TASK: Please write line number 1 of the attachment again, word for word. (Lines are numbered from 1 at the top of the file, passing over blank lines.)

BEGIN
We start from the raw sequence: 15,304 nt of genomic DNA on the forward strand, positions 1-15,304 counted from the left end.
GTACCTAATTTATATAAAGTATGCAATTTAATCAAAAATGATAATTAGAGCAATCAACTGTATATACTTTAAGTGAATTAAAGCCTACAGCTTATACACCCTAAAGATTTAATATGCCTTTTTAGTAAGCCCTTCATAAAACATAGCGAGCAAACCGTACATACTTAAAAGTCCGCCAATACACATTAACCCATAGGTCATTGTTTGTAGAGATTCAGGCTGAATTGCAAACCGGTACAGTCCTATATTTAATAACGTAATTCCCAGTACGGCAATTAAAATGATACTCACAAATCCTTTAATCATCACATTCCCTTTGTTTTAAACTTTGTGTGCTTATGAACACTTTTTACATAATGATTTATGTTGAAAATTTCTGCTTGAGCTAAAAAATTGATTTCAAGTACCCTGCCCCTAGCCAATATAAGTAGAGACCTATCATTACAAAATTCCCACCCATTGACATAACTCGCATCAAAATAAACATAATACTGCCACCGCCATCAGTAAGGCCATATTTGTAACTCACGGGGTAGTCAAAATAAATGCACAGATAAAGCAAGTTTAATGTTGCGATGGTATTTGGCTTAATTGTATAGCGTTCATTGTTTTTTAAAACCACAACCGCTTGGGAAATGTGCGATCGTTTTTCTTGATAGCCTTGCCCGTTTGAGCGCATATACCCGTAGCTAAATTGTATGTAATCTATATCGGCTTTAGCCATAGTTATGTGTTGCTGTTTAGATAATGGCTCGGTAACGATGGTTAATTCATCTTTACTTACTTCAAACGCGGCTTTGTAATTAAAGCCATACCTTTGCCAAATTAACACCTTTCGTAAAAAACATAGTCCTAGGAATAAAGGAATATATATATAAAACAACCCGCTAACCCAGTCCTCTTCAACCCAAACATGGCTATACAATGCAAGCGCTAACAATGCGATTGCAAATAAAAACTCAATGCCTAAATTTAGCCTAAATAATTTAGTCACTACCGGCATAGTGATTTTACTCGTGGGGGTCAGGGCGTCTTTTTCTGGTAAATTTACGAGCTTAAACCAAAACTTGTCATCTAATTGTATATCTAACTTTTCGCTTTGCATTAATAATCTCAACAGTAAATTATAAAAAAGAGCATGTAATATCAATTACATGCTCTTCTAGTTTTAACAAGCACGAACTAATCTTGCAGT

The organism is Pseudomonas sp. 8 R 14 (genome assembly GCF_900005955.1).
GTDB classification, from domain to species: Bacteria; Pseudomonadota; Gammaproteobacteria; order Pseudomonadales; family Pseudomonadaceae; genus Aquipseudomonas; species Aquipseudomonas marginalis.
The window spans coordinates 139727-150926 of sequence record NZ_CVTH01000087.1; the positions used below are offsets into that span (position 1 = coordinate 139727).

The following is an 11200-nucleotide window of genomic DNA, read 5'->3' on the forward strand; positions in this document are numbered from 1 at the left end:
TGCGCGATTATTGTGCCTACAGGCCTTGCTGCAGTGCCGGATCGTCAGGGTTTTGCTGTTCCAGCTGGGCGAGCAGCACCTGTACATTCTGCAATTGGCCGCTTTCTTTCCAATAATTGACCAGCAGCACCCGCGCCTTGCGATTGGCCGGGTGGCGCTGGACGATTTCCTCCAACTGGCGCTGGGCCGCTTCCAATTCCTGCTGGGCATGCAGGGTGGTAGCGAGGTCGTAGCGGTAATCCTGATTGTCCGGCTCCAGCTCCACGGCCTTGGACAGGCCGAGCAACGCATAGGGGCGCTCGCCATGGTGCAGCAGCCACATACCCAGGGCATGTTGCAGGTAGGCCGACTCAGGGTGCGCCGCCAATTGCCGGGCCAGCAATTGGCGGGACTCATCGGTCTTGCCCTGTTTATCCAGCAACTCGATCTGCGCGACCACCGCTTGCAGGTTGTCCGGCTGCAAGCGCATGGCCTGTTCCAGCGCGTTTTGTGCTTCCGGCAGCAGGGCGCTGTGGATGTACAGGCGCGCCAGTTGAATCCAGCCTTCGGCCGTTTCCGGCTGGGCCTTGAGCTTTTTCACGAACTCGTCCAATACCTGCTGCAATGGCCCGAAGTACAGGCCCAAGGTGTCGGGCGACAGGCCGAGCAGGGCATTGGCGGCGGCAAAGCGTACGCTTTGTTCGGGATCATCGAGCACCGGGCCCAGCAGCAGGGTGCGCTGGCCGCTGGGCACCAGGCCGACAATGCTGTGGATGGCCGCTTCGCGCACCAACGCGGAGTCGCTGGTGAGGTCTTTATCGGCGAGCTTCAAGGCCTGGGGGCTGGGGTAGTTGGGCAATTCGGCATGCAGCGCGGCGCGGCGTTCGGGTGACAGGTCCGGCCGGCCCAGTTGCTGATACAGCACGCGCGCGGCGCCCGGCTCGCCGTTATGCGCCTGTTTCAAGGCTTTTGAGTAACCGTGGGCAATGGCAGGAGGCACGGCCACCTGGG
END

We start from the raw sequence: 15,304 nt of genomic DNA on the forward strand, positions 1-15,304 counted from the left end.